Arkansas rafting can be done throughout the state, and those adventurers bound for this beautiful region will find something for everyone, particularly in the mountains around the Ozarks and along the White River. The various waterways that course through the countryside range over all levels of rapid difficulty in Arkansas whitewater rafting, from the serene setting of Class I to the challenging and rough waters of Class V. Arriving at your adventure prepared is an essential part of planning for an enjoyable experience, so be sure to pack plenty of the necessities for the trip, however long or short it may be. Traveling alone or in a group, guided or unguided Arkansas river rafting, paddlers will certainly marvel in the natural wonders while coasting through this part of the country.
All of the waterways and rivers are typically open for use throughout the entire year; however, choosing the best time of year for Arkansas whitewater rafting varies from individual to individual. Many adventurers will go whenever the opportunity arises, but if there is time to plan, spring is often the most ideal season for Arkansas river rafting, when the water is warmer but the weather isn’t at its most hot and humid. In spite of this, whatever season paddlers arrive, be sure to bring extra warm clothes for overnight trips, and in the event of an emergency, these may come in really handy.
There are sufficient rivers and streams that course through the state, allowing visitors to choose the best location for their own level of experience. Beginning at Class I, where paddlers can essentially relax and watch the passing scenery as the water is relatively peaceful, there are Big Piney, Caddo River, Saline River, and several others. In addition, these rivers have stretches that go into the more difficult levels, including several Class II spots and few Class III as well.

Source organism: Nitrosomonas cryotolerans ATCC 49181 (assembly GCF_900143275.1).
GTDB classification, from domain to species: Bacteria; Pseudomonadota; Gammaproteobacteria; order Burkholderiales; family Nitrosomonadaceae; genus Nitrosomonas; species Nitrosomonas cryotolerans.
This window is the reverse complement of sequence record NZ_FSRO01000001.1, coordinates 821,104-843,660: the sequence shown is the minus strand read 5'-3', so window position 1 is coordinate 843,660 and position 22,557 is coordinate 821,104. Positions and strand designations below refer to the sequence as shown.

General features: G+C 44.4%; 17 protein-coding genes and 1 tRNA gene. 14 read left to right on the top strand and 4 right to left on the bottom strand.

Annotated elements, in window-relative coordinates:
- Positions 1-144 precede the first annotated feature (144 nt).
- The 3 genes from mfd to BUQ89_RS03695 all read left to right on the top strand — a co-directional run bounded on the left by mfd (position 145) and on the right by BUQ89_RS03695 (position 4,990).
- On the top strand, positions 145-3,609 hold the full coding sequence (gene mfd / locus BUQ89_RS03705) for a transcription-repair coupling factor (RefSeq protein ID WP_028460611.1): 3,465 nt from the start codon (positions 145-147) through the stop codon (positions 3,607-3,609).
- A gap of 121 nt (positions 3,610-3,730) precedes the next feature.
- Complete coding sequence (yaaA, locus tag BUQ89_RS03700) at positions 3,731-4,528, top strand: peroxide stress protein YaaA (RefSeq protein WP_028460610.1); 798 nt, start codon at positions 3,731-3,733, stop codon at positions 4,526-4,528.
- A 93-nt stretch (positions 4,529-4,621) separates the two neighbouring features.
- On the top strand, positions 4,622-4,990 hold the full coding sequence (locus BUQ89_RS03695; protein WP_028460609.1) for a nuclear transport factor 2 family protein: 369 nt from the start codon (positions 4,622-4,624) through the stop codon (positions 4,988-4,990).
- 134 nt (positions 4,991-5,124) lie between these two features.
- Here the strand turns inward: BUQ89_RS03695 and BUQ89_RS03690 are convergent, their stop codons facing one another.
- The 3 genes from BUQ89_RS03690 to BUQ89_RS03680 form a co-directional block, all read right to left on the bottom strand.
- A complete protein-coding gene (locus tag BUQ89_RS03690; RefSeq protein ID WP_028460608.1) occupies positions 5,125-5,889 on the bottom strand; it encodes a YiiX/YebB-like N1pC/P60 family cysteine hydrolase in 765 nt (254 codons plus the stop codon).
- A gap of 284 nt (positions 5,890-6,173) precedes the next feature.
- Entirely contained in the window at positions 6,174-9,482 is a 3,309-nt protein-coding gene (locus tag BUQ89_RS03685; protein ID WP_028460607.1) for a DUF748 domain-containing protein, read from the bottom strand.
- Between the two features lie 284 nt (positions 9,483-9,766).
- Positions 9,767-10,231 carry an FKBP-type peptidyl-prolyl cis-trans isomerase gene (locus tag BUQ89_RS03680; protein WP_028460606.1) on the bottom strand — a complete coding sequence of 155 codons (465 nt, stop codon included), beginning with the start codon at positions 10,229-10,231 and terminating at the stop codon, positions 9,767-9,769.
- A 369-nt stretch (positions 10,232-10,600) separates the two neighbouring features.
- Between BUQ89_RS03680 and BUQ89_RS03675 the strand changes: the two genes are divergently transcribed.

If you’re looking for the most difficult rapids, the Cossatot River and the Little Missouri dominate the more difficult levels. The Cossatot flows begins in the Ouachita Mountains and flows through Ouachita National Park, one of the best parks in Arkansas; its best rafting section is the Cossatot River State Park-Natural Area, which includes Cossatot Falls and several sections of Class III, Class IV, and Class IV+ rapids. The Little Missouri also flowers through Ouachita National Forest, with the roughest stretches of water being above Lake Greeson. Here the river descends more than 1,000 feet over 29 miles, and a 4.4-miles segment is classified as a wild river, with the Winding Stair Rapids designated as Class IV.
For those in search of something to suit every level of expertise, the Buffalo National River in northern Arkansas is a great option. The upper section of the river has most of the whitewater rapids and features some difficult features, with the section of the Buffalo that’s upriver from the town of Boxley known as the most challenging. In the lower sections, however, the water is calmer and suited to less experienced travelers.
From Arkansas rafting to canoeing to kayaking to tubing, adventurers and vacationers alike will find ample ways of traversing the rivers of the various landscapes of the state. Canoeing and kayaking are excellent choices for individuals and small groups of paddlers, and inflatable kayaks, considered a good choice for beginners and often referred to as duckies, are a stable option to toss about over mild rapids. Tubing is great for the level one courses; these are something that families will enjoy, especially those with energetic children who love to splash around. Arkansas river rafting is a great choice for families and friends traveling in a fairly large group, allowing everyone to enjoy an adventure together.